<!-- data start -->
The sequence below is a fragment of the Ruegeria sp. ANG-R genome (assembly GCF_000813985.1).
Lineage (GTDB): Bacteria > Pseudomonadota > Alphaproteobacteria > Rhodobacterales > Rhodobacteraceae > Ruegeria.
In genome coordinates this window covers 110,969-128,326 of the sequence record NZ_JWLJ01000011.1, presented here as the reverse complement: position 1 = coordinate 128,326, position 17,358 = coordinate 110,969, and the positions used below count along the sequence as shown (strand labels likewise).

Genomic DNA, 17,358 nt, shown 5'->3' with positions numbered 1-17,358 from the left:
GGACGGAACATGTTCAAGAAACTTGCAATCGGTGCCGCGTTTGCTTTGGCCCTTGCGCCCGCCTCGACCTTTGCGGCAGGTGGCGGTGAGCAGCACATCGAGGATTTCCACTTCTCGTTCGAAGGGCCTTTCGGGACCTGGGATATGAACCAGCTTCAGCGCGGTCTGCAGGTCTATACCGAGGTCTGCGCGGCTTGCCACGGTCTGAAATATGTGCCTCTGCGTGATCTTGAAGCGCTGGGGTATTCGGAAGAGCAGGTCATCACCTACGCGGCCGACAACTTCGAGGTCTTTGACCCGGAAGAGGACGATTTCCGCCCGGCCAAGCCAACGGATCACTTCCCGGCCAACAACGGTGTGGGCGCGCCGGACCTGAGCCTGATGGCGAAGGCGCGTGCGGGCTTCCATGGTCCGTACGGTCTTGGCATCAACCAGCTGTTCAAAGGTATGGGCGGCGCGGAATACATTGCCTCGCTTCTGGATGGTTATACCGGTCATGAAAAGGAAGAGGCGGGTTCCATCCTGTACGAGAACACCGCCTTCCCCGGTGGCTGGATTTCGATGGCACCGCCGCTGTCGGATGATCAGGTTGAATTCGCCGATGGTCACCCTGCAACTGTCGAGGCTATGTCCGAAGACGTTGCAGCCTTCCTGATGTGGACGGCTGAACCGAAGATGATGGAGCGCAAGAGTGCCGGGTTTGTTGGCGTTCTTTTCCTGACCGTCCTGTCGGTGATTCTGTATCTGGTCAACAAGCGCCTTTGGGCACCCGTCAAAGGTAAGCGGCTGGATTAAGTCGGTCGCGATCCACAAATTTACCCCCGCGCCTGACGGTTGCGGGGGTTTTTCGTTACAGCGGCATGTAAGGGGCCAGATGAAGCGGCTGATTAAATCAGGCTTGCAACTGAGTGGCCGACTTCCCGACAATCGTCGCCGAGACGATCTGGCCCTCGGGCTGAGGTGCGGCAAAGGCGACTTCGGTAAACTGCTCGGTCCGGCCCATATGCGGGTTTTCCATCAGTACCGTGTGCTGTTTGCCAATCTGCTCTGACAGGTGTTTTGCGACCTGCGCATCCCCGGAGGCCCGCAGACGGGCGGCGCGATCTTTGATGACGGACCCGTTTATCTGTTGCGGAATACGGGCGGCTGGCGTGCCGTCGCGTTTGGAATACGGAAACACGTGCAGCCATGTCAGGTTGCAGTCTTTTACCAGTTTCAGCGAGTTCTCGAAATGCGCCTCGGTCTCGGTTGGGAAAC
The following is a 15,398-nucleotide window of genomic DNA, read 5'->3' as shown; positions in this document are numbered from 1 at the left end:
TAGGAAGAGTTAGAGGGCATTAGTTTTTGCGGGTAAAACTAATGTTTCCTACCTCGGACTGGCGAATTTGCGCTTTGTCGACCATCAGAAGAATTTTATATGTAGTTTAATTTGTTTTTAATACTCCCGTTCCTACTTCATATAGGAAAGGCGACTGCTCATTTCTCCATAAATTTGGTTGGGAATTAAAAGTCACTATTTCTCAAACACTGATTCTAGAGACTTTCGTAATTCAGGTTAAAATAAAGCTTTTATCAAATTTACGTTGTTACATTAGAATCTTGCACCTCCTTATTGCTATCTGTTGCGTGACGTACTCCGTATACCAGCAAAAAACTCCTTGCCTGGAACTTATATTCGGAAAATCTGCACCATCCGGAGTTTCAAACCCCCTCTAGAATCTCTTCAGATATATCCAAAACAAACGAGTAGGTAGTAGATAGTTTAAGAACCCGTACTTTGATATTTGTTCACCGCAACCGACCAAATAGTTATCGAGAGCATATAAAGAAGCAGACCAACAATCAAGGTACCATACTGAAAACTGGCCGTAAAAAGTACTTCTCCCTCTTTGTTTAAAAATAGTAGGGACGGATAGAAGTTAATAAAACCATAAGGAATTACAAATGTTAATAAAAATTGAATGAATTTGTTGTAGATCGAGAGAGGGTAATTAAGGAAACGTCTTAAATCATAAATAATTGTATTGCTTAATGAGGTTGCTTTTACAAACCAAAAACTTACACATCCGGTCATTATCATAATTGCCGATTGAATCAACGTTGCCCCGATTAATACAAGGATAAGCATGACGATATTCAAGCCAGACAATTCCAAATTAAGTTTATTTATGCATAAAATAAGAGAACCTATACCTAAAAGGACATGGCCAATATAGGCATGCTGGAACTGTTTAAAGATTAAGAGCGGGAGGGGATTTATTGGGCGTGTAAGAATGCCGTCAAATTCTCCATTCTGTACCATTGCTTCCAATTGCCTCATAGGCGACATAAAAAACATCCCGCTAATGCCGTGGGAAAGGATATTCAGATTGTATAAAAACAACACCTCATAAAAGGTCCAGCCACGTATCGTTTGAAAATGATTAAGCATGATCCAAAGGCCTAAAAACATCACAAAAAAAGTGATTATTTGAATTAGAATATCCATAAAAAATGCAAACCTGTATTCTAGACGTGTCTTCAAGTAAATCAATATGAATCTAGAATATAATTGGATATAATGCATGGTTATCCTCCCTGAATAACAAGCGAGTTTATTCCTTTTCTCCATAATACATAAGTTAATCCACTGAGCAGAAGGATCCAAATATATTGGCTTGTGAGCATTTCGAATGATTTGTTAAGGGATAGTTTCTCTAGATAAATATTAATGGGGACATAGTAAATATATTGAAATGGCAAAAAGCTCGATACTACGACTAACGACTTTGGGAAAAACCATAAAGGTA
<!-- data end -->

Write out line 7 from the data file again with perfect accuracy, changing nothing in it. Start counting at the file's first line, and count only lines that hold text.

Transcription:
TAGGAAGAGTTAGAGGGCATTAGTTTTTGCGGGTAAAACTAATGTTTCCTACCTCGGACTGGCGAATTTGCGCTTTGTCGACCATCAGAAGAATTTTATATGTAGTTTAATTTGTTTTTAATACTCCCGTTCCTACTTCATATAGGAAAGGCGACTGCTCATTTCTCCATAAATTTGGTTGGGAATTAAAAGTCACTATTTCTCAAACACTGATTCTAGAGACTTTCGTAATTCAGGTTAAAATAAAGCTTTTATCAAATTTACGTTGTTACATTAGAATCTTGCACCTCCTTATTGCTATCTGTTGCGTGACGTACTCCGTATACCAGCAAAAAACTCCTTGCCTGGAACTTATATTCGGAAAATCTGCACCATCCGGAGTTTCAAACCCCCTCTAGAATCTCTTCAGATATATCCAAAACAAACGAGTAGGTAGTAGATAGTTTAAGAACCCGTACTTTGATATTTGTTCACCGCAACCGACCAAATAGTTATCGAGAGCATATAAAGAAGCAGACCAACAATCAAGGTACCATACTGAAAACTGGCCGTAAAAAGTACTTCTCCCTCTTTGTTTAAAAATAGTAGGGACGGATAGAAGTTAATAAAACCATAAGGAATTACAAATGTTAATAAAAATTGAATGAATTTGTTGTAGATCGAGAGAGGGTAATTAAGGAAACGTCTTAAATCATAAATAATTGTATTGCTTAATGAGGTTGCTTTTACAAACCAAAAACTTACACATCCGGTCATTATCATAATTGCCGATTGAATCAACGTTGCCCCGATTAATACAAGGATAAGCATGACGATATTCAAGCCAGACAATTCCAAATTAAGTTTATTTATGCATAAAATAAGAGAACCTATACCTAAAAGGACATGGCCAATATAGGCATGCTGGAACTGTTTAAAGATTAAGAGCGGGAGGGGATTTATTGGGCGTGTAAGAATGCCGTCAAATTCTCCATTCTGTACCATTGCTTCCAATTGCCTCATAGGCGACATAAAAAACATCCCGCTAATGCCGTGGGAAAGGATATTCAGATTGTATAAAAACAACACCTCATAAAAGGTCCAGCCACGTATCGTTTGAAAATGATTAAGCATGATCCAAAGGCCTAAAAACATCACAAAAAAAGTGATTATTTGAATTAGAATATCCATAAAAAATGCAAACCTGTATTCTAGACGTGTCTTCAAGTAAATCAATATGAATCTAGAATATAATTGGATATAATGCATGGTTATCCTCCCTGAATAACAAGCGAGTTTATTCCTTTTCTCCATAATACATAAGTTAATCCACTGAGCAGAAGGATCCAAATATATTGGCTTGTGAGCATTTCGAATGATTTGTTAAGGGATAGTTTCTCTAGATAAATATTAATGGGGACATAGTAAATATATTGAAATGGCAAAAAGCTCGATACTACGACTAACGACTTTGGGAAAAACCATAAAGGTA